Wednesday, September 5, 2007

1957: first black tennis champ

Althea Gibson (1927 – 2003) was an American sportswoman who, on August 22, 1950, became the first African-American woman to be a competitor on the world tennis tour and the first to win a 'grand slam' title in 1957. She is sometimes referred to as "the Jackie Robinson of tennis" for breaking the color barrier.

A pioneer in both amateur tennis and professional golf, Gibson paved the way for the likes of Venus Williams and Tiger Woods. She not only broke barriers in tennis, but she was also the first black woman on the LPGA tour.

Born in Silver, South Carolina, Gibson was the daughter of sharecroppers and was raised in Harlem, New York City. She and her family were on welfare. Gibson had trouble in school. She ran away from home quite frequently. She excelled in horsemanship but also competed in golf, basketball, and paddle tennis. Her talent for and love of paddle tennis led her to win tournaments sponsored by the Police Athletic League and the New York City Department of Parks and Recreation. Musician Buddy Walker noticed her playing ping-pong and introduced her to tennis at the Harlem River Tennis Courts. Dr. Walter Johnson, a Lynchburg, Virginia, physician who was active in the black tennis community, helped with her training.

With the assistance of a sponsor, Gibson moved to Wilmington, North Carolina in 1946 for tennis training, and in 1947 at the age of 20, she won the first of 10 consecutive national championships run by the American Tennis Association, the then-governing body for black tournaments.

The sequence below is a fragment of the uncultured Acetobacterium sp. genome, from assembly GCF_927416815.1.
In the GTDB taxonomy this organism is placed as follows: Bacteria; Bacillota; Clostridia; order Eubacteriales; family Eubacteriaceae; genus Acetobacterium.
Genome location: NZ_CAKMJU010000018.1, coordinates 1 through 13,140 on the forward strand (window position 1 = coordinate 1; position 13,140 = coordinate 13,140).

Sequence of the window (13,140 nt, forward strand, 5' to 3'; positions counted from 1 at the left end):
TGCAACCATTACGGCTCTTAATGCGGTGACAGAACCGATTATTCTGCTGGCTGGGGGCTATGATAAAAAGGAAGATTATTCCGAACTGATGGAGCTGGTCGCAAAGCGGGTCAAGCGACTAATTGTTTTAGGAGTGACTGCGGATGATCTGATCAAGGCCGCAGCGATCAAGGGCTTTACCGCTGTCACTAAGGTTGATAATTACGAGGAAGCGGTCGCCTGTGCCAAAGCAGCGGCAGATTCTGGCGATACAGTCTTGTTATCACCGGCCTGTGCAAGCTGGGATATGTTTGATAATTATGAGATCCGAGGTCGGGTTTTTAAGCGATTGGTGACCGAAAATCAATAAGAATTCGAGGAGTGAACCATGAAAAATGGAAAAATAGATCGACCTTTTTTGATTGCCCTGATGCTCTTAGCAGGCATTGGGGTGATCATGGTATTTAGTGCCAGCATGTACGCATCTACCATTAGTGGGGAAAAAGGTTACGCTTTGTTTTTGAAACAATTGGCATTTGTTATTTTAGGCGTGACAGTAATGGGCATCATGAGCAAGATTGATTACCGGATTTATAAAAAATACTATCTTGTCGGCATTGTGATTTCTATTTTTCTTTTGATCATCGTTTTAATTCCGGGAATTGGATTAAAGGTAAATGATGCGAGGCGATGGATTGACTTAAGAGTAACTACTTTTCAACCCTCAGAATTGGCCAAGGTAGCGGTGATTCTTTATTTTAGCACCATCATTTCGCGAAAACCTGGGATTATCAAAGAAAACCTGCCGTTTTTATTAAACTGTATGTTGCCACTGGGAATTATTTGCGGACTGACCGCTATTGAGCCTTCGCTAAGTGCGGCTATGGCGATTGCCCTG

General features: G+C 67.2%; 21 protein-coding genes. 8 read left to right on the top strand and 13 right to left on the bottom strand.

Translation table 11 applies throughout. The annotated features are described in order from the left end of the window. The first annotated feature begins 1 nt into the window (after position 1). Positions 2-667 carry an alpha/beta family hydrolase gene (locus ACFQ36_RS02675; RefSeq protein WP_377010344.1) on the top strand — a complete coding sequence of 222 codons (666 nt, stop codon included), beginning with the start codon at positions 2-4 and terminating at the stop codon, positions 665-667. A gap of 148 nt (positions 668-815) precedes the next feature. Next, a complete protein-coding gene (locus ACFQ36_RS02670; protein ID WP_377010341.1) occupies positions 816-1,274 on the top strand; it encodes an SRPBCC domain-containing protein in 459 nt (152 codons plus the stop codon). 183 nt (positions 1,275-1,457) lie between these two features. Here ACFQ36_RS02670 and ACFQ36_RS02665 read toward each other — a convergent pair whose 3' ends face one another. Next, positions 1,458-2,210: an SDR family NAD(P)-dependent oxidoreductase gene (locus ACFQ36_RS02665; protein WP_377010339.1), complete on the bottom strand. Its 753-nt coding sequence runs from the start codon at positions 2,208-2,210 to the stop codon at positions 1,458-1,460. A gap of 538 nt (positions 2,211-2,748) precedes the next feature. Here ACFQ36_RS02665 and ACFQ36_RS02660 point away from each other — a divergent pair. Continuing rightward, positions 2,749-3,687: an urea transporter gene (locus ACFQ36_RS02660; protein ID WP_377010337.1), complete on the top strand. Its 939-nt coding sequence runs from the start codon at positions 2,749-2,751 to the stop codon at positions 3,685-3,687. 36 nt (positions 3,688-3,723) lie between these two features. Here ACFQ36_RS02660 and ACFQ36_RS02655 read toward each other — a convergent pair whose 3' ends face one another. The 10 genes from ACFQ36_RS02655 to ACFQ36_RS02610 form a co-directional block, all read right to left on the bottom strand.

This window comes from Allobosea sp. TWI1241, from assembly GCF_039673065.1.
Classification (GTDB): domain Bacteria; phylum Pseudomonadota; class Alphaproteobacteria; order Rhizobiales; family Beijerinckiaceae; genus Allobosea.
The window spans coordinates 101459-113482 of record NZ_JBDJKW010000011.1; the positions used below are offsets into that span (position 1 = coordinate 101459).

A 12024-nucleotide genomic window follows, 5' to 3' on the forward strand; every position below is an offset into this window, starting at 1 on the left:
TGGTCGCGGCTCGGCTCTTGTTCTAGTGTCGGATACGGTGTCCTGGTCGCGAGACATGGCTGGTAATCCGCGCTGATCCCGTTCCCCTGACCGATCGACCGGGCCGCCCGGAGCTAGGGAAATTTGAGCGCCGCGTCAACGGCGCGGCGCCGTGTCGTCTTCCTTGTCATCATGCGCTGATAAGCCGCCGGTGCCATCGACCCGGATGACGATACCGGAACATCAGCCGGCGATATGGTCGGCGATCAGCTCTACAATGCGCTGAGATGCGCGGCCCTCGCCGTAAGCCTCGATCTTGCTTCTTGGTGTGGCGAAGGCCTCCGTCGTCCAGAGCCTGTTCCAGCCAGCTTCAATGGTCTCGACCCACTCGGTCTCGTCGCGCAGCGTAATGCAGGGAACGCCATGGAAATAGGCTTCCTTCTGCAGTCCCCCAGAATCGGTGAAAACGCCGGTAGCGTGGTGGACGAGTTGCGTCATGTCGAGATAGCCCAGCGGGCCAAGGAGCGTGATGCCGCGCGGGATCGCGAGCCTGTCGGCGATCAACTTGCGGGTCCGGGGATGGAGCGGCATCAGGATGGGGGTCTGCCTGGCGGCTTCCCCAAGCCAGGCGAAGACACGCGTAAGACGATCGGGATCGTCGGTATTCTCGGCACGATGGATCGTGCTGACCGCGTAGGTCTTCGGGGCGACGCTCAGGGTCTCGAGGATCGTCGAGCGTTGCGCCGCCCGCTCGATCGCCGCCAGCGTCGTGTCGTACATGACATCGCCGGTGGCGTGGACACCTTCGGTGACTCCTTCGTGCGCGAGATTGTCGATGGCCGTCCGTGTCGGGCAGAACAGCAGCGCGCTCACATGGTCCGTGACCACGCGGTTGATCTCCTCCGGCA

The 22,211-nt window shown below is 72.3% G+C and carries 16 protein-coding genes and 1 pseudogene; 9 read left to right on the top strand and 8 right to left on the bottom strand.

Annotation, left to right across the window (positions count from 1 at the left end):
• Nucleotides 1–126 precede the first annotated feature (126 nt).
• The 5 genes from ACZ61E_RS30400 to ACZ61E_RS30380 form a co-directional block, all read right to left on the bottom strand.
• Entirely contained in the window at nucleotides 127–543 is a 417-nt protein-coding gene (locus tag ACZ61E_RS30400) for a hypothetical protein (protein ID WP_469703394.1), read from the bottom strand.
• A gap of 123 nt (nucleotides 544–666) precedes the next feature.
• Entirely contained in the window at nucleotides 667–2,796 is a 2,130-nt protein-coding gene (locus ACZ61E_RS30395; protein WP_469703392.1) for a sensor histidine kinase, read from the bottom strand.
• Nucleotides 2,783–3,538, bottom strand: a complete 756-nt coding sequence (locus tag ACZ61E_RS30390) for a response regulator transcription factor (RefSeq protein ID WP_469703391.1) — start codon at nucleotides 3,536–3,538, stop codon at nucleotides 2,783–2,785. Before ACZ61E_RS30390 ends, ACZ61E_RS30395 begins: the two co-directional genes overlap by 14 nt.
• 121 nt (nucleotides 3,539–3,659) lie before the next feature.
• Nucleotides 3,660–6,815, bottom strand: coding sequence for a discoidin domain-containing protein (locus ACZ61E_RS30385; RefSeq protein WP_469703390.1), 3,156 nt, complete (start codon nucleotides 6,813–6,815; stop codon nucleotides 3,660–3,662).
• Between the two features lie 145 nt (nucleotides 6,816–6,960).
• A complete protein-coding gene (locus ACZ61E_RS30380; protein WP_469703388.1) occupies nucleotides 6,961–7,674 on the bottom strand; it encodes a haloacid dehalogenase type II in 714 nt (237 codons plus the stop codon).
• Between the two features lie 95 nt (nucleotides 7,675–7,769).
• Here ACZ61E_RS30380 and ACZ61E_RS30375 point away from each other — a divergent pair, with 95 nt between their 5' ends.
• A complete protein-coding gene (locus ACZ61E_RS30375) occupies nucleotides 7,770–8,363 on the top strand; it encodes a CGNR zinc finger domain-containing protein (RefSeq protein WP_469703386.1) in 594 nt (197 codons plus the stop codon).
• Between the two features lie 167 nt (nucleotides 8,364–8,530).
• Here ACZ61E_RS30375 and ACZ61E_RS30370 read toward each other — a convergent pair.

Forced to play in what was basically a segregated sport, at age 23 Gibson was finally given the opportunity to participate in the 1950 US Championships after Alice Marble had written an editorial for the July 1, 1950, edition of American Lawn Tennis Magazine. Marble said, "Miss Gibson is over a very cunningly wrought barrel, and I can only hope to loosen a few of its staves with one lone opinion. If tennis is a game for ladies and gentlemen, it's also time we acted a little more like gentlepeople and less like sanctimonious hypocrites.... If Althea Gibson represents a challenge to the present crop of women players, it's only fair that they should meet that challenge on the courts."

Marble said that if Gibson were not given the opportunity to compete, "then there is an uneradicable mark against a game to which I have devoted most of my life, and I would be bitterly ashamed."

Gibson continued to improve her tennis game while pursuing an education. In 1953, she graduated from Florida A&M University on a tennis and basketball scholarship and moved to Jefferson City, Missouri to work as an athletic instructor at Lincoln University.

Gibson was now able to compete against the best players from around the world because the color barrier had been broken. Gibson's game improved to where she won the 1955 Italian Championships. The following year, she won her first Grand Slam titles, capturing the French Championships in singles and in doubles with her partner, Jewish Englishwoman Angela Buxton.

Buxton had run into discrimination from other players and the tennis establishment along the same lines as those experienced by Gibson, so the two joined forces and achieved great success. Buxton was the first Jewish champion at Wimbledon, and Gibson was the first champion of African descent. An English newspaper reported their victory at Wimbledon under the headline "Minorities Win."